🥾 This goes for shoes in any condition I suppose, but apparently there is definite demand for well-used shoes to sell to foot fetish people. I haven’t tried any of this, but you can try on ebay but have to be careful, say “well worn” shoes and include some pics of your feet in them. Also try FB marketplace. Or the website allthingsworn, but there is a seller account fee.
🥾 For shoes that can’t be worn anymore and you don’t want to go to the landfill (at least not yet), you can get creative and use them for things like Planters. Because of how dirty shoes are (including lead and bacteria), I do not recommend using indoors or for edible plants, but as a carefully orchestrated outdoor display it can work. https://www.pinterest.com/mygardenthings/shoe-flower-pots/
🥾 I saw a lovely idea for shoes and boots (won’t work for open toed) where the shoe is nailed from the inside to a board on a tree with a little v shaped roof, for birds to use for nest building 🙂 Shown in main picture.
🥾 You could turn them into art pieces, sculptures such as these ‘lego’ ones. Or donate to a local artist who would do it. If you allow children to participate, I’d consider wearing gloves and/ or washing hands thoroughly afterwards.
🥾 If you’re looking for true recycling (ie using old shoes to make new shoes or other items:
Nike’s Reuse a Shoe program recycles worn out sneakers by any brand. After separating the shoes into leather, foam, plastic and rubber, the pieces are ground down and reused as surfacing for playgrounds, track tops, carpet padding and even new Nike gear, like maybe the soles of your Air Jordans. You can get in on the action by dropping your shoes at participating Nike and Converse Factory stores (here’s a list of them).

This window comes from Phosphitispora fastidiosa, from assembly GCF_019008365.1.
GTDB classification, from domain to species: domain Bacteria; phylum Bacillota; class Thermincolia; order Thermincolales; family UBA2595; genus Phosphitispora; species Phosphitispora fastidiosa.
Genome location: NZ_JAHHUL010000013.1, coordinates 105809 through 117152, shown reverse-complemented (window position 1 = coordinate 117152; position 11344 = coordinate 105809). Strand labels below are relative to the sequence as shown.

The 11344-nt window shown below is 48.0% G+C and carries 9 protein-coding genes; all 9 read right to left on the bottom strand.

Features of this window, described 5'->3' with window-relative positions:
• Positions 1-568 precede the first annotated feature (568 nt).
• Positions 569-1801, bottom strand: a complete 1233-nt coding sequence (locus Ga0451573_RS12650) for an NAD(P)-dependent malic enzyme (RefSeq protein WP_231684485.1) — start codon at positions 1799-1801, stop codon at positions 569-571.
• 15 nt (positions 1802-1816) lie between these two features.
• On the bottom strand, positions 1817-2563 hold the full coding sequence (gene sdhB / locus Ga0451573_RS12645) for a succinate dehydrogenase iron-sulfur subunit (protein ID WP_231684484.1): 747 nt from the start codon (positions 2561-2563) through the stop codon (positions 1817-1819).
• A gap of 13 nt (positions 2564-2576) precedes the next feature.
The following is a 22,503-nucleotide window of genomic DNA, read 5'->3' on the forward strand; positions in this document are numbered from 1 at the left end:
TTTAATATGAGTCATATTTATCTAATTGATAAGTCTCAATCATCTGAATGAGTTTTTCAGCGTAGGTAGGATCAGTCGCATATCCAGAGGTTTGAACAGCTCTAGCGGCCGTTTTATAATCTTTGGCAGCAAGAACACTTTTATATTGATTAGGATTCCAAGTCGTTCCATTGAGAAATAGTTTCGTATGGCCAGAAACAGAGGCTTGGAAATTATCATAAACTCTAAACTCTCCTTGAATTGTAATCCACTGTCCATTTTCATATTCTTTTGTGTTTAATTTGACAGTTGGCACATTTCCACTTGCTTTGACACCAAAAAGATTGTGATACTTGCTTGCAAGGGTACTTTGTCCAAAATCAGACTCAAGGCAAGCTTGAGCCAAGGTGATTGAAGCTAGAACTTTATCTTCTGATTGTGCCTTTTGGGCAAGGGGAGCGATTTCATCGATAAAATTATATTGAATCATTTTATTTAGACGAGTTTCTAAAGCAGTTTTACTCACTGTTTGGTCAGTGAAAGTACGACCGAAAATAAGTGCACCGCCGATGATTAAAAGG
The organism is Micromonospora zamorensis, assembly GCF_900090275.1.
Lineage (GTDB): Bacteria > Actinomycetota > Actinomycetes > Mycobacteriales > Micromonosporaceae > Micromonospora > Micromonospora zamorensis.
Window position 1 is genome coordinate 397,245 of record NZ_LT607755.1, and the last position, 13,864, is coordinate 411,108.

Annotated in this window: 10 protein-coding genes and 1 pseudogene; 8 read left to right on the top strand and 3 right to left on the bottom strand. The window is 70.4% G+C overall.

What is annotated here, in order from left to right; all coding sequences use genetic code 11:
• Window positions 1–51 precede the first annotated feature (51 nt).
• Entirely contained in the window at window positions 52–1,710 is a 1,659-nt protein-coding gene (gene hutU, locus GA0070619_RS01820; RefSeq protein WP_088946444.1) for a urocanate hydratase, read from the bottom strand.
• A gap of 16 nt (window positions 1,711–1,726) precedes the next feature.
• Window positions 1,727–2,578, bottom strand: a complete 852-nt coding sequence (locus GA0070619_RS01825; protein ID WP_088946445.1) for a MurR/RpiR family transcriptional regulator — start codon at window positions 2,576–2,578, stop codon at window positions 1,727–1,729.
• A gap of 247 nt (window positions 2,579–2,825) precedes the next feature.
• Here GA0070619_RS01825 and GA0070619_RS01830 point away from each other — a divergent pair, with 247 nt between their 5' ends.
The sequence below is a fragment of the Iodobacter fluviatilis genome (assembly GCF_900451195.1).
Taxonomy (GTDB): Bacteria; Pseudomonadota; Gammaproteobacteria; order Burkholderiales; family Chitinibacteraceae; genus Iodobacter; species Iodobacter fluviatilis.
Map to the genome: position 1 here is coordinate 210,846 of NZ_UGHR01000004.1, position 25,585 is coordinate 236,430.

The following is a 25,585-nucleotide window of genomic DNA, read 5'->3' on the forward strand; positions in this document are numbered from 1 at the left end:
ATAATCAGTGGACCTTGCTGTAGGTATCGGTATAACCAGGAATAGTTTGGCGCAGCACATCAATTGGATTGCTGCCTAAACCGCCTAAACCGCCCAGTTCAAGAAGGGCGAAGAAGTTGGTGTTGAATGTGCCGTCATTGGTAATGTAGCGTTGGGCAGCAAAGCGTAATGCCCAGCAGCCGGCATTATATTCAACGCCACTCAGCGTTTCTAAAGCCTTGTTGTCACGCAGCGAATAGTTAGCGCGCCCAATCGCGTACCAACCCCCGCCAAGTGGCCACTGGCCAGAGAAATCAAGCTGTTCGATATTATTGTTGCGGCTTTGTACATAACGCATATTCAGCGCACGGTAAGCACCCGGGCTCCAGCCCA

You can also take beat-up shoes by any brand to Columbia stores and participating Asics stores (here’s a list). These in-store take back programs are run by I:CO, a global waste handler whose parent company opened the world’s first industrial-scale shoe recycling facility in 2018, which is working to find solutions for any kind of shoe waste, according to a company rep via email. Recently I:CO partnered with Adidas to turn bits of rubber from running shoes into rugs, for example.
Another option is to organize a shoe drive and send what you collect to Terracycle, a New Jersey-based recycler that finds buyers for leather shoe bits that can to be turned into flooring and furniture, while plastic becomes containers and soundproofing materials, among other uses, says Ernel Simpson, VP of research and development. But you’ll have to pay for it. Collection boxes start at $109, making it a better option for offices, apartment buildings or schools.
Fortunately, footwear recycling options should expand in the near future. “We are looking at shoe to shoe to recycling. Conceptually it’s a new way of looking at things,” explains Dharan Kirupanathan, technology lead behind Adidas’s Futurecraft.Loop, an allegedly “infinitely recyclable” running shoe made of a single material that’s currently in its pilot phase. And I:CO is planning to expand its footwear recycling options to more stores and brands in 2020.
Do note however, that while recycling is great for the planet, depending on the materials recycled, they may be toxic, so keep in mind if you consider buying recycled items.
I suggest that you consider your next shoe (and clothing and other items) purchase carefully. Do you REALLY need more shoes or clothes? How much are you going to really use them? Less trash starts with less consumption/ demand for new things. For items you already have or need to buy, please consider the above options, and bravo to you for taking that step. 👟